13. Salary & Wages: It may be noted that services provided by the employee to the employer in the course of employment is not regarded as a supply as per Entry No. 1 of Schedule III to the CGST Act. Hence such expenditure cannot be broken up into that from registered entity and that from non-registered entity. Said expenditure can be shown in the reconciliation statement.
14. Depreciation: Since this is a non-cash expenditure, the same cannot be broken up into that from registered entity and that from non-registered entity. Said expenditure can be shown in the reconciliation statement. As far as capital procurements are concerned, one may take a view that since the same is not an expenditure claimed under the Income Tax Law (since depreciation is allowed), the same need not be reported. Another view can be that since the capital procurements are in the nature of “capital expenditure” which can form part of the “total expenditure”, the same needs to be reported under Clause 44. A clarification from the Government in this regard shall be greatly helpful to ensure uniform practice.
15. Interest: Supply of services by was of lending where the consideration is in the form of interest is treated as an exempt supply. Hence interest expenditure from a financial institution, which is registered, must be shown as an expenditure related to exempt services from the registered entity.
16. Provisions: Since the actual expenditure is yet to be incurred in respect of provisions, the said shall not form part of the break-up as only upon receiving the invoices that one can come to know about its type for the purpose of classification. Said view gets support from the fact that such expenditure will be reported as “inward supplies” under GST only upon receiving the services for claiming the input tax credit.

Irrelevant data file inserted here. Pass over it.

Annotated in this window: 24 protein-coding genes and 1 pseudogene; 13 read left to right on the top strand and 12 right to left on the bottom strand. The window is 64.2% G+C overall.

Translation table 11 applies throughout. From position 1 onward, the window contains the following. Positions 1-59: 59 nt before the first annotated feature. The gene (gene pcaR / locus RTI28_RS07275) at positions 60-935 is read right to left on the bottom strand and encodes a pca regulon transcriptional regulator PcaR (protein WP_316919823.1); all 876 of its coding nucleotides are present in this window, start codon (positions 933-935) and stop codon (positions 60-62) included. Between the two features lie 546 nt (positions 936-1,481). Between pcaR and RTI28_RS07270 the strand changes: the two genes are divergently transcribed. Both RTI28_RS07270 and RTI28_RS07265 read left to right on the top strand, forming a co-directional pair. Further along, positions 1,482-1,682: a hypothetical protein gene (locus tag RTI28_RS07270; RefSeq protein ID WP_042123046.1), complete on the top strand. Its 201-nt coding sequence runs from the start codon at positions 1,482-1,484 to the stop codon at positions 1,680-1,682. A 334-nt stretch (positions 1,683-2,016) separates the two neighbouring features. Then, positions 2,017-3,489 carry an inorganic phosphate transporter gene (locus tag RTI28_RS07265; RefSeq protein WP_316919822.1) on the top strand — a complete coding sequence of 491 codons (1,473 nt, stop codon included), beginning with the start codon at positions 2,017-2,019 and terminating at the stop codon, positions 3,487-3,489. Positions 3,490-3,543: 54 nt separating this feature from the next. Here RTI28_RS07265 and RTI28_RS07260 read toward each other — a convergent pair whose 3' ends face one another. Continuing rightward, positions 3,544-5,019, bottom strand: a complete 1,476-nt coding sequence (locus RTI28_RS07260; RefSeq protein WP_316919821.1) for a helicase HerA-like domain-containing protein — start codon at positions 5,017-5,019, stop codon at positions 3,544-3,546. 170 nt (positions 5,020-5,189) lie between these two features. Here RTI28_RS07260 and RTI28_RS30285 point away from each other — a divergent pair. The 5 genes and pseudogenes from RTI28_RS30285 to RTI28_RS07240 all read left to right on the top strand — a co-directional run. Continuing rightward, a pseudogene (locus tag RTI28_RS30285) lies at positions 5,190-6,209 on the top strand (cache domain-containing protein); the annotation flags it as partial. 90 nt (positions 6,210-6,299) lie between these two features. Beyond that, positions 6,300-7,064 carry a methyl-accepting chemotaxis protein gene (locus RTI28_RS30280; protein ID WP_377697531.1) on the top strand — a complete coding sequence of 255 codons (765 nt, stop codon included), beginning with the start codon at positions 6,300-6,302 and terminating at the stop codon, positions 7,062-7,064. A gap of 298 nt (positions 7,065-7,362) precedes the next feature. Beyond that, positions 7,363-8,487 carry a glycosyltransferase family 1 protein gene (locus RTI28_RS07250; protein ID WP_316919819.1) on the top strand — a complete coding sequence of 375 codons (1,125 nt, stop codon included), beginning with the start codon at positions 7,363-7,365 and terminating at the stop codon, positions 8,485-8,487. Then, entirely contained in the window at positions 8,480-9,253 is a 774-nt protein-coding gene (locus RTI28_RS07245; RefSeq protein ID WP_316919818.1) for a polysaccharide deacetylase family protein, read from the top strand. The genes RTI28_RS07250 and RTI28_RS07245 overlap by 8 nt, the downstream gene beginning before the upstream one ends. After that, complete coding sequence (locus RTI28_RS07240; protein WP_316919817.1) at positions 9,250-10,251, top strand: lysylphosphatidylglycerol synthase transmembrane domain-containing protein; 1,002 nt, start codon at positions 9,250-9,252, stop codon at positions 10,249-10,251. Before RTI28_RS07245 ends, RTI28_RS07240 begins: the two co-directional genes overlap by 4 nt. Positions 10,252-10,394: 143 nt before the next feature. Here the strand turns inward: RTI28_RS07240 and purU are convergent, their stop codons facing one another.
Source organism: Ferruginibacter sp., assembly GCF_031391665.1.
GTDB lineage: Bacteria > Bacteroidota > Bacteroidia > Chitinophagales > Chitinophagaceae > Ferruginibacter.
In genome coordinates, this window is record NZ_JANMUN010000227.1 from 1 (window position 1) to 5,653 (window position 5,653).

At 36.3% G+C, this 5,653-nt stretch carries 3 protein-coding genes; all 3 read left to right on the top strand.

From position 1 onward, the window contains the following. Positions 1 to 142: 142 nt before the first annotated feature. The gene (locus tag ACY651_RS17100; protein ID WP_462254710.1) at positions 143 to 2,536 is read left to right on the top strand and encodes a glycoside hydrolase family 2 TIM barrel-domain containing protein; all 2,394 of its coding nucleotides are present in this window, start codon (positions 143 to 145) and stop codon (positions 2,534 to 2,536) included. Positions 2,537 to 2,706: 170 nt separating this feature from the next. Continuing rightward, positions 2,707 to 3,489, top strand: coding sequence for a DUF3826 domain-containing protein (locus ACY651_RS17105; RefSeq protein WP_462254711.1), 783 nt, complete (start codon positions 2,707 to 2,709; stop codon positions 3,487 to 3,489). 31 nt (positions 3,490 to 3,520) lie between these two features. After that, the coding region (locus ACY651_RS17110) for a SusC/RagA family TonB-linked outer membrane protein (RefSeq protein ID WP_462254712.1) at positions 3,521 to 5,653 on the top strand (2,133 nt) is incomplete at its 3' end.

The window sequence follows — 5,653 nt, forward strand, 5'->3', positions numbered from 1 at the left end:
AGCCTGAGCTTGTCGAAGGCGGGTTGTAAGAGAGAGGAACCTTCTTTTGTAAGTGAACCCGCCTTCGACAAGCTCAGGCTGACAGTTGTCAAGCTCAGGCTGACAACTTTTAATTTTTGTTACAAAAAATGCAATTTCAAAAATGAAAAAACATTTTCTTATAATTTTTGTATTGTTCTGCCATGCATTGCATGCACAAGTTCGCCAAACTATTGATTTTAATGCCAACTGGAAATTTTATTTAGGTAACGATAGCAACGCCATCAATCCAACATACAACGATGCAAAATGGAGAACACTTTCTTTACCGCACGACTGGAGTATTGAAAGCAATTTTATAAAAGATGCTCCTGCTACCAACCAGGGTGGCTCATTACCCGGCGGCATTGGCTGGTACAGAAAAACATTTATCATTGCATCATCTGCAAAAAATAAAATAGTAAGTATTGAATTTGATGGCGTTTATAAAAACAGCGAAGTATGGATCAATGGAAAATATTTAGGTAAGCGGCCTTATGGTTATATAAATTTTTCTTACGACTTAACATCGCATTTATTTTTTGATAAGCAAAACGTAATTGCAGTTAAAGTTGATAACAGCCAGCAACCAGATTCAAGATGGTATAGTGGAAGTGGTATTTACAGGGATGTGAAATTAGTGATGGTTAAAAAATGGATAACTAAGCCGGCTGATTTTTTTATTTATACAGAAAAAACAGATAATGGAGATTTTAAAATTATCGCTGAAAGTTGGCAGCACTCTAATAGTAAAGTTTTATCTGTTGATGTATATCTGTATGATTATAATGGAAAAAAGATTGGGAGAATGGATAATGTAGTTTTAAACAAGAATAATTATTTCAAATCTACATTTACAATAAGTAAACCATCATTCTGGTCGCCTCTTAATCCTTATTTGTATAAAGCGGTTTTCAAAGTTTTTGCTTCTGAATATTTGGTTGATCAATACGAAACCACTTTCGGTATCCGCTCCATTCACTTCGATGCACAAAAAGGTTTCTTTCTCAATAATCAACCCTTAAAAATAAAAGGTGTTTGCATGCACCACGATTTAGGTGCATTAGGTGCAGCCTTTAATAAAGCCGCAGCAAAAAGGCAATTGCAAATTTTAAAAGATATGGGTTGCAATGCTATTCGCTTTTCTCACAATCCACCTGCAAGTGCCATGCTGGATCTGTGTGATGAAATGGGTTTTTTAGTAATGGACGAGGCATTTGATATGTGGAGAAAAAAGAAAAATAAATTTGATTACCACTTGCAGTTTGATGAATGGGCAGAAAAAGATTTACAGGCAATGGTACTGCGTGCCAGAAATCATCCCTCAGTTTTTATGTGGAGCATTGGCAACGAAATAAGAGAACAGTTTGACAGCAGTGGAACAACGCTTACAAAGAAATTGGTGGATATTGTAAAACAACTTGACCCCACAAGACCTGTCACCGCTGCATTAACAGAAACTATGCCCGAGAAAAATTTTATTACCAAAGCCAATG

17. Reimbursements: It is possible that an employee might have claimed reimbursements in respect of expenses incurred for the purpose of business. Such expenses might have been incurred from registered entities or unregistered entities. Hence details required under Clause 44 can be obtained only if such reimbursements are properly accounted into the categories sought.
18. Discounts: Such deductions need to be adjusted based on whether the same are from registered persons or otherwise and accordingly reported.
19. Loss on sale of assets: Since the said expenditure does not involve any supply from registered entity or otherwise, it shall form part of the reconciliation statement.
20. Provision for taxation: Since the said expenditure does not involve any supply from registered entity or otherwise, it shall form part of the reconciliation statement.
21. From the above it appears that the details sought under Clause 44 cannot be readily obtained. Reconciliation statement is must. Whether one should attach such statement along with the Tax Audit Report ?? Before answering the question, it is essential that a tax auditor obtains a certified reconciliation statement from the assessee (assessee may approach GST Auditor for the same) which can act as a base for certifying the figures reported under Clause 44. As far as attaching the reconciliation statement with the tax audit report is concerned, legally one is not obliged to attach such statement. One may however decide to attach the same to avoid any query on the preliminary scrutiny of the tax audit report as well as the financial statements by the tax officer.
22. Before we end we may also address whether the details sought under Clause 44 are to be reported in aggregate or nature-wise. Readers would observe that there is no separate column under Clause 44 to report the nature of expenditure. Hence aggregate figures can be reported which are duly supported by a reconciliation statement. Alternatively, head-wise reporting can also be done (although the tax auditor will not be able to report the description of the head against every figure of the expenditure) duly supported with the head-wise reconciliation statement.
23. It is submitted that without any clear cut guidelines on the way to report the information called for under Clause 44, there will be no uniformity as well as comparability of the information sought under the said clause over the years. Hence it is suggested to the Government to come out with a format of a reconciliation statement (they will have to anyway do the same for GST Annual Return) for reporting under the said Clause, if the reporting requirement is going to stay.
(views are strictly personal)